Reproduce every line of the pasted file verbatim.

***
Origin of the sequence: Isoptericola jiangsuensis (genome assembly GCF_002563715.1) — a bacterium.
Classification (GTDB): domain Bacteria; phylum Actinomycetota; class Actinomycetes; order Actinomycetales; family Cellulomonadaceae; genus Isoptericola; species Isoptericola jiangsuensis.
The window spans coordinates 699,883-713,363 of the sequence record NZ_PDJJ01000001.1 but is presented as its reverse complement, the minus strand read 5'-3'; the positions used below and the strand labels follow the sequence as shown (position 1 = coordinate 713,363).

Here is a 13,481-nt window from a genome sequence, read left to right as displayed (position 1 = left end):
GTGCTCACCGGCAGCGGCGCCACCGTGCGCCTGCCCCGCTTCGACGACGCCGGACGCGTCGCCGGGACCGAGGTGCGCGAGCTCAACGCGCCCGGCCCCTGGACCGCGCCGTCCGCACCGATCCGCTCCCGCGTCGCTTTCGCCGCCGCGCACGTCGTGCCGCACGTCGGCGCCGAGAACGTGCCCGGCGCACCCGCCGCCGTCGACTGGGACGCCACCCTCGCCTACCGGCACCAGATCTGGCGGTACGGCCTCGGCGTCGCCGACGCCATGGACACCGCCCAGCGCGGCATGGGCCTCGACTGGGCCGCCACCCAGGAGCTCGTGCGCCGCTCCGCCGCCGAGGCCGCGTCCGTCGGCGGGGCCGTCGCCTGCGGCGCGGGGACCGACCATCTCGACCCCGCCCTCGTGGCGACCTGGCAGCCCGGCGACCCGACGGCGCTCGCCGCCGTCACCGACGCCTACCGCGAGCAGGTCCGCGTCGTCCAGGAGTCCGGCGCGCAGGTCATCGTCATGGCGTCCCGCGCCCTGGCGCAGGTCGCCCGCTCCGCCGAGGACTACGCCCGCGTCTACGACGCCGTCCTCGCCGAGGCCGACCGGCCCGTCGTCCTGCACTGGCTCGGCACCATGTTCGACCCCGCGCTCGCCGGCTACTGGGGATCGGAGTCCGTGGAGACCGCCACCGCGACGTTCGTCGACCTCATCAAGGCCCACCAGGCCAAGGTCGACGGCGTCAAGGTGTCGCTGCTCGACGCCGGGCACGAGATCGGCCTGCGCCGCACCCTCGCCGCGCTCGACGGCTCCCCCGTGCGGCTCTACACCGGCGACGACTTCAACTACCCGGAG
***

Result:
Origin of the sequence: Isoptericola jiangsuensis (genome assembly GCF_002563715.1) — a bacterium.
Classification (GTDB): domain Bacteria; phylum Actinomycetota; class Actinomycetes; order Actinomycetales; family Cellulomonadaceae; genus Isoptericola; species Isoptericola jiangsuensis.
The window spans coordinates 699,883-713,363 of the sequence record NZ_PDJJ01000001.1 but is presented as its reverse complement, the minus strand read 5'-3'; the positions used below and the strand labels follow the sequence as shown (position 1 = coordinate 713,363).

Here is a 13,481-nt window from a genome sequence, read left to right as displayed (position 1 = left end):
GTGCTCACCGGCAGCGGCGCCACCGTGCGCCTGCCCCGCTTCGACGACGCCGGACGCGTCGCCGGGACCGAGGTGCGCGAGCTCAACGCGCCCGGCCCCTGGACCGCGCCGTCCGCACCGATCCGCTCCCGCGTCGCTTTCGCCGCCGCGCACGTCGTGCCGCACGTCGGCGCCGAGAACGTGCCCGGCGCACCCGCCGCCGTCGACTGGGACGCCACCCTCGCCTACCGGCACCAGATCTGGCGGTACGGCCTCGGCGTCGCCGACGCCATGGACACCGCCCAGCGCGGCATGGGCCTCGACTGGGCCGCCACCCAGGAGCTCGTGCGCCGCTCCGCCGCCGAGGCCGCGTCCGTCGGCGGGGCCGTCGCCTGCGGCGCGGGGACCGACCATCTCGACCCCGCCCTCGTGGCGACCTGGCAGCCCGGCGACCCGACGGCGCTCGCCGCCGTCACCGACGCCTACCGCGAGCAGGTCCGCGTCGTCCAGGAGTCCGGCGCGCAGGTCATCGTCATGGCGTCCCGCGCCCTGGCGCAGGTCGCCCGCTCCGCCGAGGACTACGCCCGCGTCTACGACGCCGTCCTCGCCGAGGCCGACCGGCCCGTCGTCCTGCACTGGCTCGGCACCATGTTCGACCCCGCGCTCGCCGGCTACTGGGGATCGGAGTCCGTGGAGACCGCCACCGCGACGTTCGTCGACCTCATCAAGGCCCACCAGGCCAAGGTCGACGGCGTCAAGGTGTCGCTGCTCGACGCCGGGCACGAGATCGGCCTGCGCCGCACCCTCGCCGCGCTCGACGGCTCCCCCGTGCGGCTCTACACCGGCGACGACTTCAACTACCCGGAG